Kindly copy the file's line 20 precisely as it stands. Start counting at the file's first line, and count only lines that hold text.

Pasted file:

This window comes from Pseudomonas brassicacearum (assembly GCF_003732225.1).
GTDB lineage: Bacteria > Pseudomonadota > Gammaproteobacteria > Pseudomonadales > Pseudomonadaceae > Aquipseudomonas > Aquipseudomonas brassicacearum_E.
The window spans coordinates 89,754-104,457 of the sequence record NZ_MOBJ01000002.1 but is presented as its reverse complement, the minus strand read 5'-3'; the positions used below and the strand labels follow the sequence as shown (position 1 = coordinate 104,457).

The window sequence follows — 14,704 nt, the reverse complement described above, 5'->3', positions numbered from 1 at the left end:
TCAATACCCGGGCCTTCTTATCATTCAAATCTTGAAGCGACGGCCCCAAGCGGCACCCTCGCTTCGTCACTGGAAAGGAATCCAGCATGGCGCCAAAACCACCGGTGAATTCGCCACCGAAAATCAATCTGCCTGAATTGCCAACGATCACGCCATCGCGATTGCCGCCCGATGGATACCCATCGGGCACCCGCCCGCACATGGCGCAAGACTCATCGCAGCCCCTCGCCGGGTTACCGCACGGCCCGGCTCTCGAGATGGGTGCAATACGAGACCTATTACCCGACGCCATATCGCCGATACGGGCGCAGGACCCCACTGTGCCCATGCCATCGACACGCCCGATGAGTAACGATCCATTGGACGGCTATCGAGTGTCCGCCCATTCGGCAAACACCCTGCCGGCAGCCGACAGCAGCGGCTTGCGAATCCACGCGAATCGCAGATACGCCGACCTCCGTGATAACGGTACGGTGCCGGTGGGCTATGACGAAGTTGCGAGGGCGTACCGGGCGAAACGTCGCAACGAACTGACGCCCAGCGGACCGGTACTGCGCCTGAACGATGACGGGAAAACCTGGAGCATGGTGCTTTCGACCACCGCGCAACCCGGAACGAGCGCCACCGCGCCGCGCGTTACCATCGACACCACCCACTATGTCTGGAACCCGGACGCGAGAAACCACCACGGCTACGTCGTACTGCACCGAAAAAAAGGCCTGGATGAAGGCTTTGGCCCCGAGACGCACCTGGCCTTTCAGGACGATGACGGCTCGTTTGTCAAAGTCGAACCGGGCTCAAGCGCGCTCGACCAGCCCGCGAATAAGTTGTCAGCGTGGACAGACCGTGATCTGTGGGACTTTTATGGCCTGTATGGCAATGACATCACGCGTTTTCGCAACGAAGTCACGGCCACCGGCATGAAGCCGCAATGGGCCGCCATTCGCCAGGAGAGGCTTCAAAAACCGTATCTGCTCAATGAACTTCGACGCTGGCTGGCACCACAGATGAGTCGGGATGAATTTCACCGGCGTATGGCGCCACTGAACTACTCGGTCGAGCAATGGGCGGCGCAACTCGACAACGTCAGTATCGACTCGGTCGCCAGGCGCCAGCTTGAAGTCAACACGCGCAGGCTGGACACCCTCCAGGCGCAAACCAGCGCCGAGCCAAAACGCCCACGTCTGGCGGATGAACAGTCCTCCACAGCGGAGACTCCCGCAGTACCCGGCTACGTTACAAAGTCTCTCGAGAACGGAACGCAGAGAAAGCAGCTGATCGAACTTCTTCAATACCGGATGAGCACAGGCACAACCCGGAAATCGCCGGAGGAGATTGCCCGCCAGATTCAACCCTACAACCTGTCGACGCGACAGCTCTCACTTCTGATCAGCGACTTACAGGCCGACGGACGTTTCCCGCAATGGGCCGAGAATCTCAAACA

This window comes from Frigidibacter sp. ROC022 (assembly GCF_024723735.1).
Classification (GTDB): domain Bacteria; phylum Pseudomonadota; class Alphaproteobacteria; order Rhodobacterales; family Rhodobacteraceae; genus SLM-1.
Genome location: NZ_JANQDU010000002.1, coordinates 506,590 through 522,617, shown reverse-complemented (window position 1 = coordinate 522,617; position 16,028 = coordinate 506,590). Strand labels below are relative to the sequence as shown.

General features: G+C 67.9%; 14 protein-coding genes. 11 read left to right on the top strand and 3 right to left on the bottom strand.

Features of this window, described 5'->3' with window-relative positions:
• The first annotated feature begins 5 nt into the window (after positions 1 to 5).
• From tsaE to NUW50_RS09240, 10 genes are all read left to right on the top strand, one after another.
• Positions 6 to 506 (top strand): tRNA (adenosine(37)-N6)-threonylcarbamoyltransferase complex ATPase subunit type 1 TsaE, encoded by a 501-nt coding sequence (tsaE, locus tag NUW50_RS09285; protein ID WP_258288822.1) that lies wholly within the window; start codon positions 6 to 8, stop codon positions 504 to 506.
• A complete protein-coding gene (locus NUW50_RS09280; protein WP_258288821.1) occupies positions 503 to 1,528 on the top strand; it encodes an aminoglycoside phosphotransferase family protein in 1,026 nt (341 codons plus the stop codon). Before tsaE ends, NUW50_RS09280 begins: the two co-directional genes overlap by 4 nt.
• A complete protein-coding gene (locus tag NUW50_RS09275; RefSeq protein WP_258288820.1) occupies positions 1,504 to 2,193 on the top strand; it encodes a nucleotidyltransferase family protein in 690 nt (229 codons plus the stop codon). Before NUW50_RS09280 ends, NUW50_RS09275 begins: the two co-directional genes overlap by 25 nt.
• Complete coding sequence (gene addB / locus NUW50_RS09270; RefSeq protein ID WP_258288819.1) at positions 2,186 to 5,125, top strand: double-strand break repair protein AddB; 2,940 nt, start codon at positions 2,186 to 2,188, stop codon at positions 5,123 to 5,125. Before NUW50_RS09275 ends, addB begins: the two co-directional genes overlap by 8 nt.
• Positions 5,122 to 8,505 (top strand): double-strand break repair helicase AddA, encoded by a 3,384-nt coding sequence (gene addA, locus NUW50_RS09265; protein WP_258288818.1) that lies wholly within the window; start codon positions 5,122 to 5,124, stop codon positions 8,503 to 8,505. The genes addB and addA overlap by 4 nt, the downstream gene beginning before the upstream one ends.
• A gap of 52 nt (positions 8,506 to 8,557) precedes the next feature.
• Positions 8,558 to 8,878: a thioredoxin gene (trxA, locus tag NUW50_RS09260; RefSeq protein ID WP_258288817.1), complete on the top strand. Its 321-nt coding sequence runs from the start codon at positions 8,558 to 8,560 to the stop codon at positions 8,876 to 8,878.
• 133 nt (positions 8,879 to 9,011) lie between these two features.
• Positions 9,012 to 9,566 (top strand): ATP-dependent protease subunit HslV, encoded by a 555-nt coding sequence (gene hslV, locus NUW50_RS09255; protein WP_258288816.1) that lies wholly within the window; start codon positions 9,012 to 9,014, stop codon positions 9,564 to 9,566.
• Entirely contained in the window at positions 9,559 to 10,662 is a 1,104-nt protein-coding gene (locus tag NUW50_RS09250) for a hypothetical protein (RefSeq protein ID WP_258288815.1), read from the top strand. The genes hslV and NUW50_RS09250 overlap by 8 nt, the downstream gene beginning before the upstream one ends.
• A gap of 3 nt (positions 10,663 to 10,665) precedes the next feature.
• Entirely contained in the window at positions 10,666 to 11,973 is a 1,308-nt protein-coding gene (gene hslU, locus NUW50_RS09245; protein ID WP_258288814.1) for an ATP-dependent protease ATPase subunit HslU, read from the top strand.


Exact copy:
• 133 nt (positions 8,879 to 9,011) lie between these two features.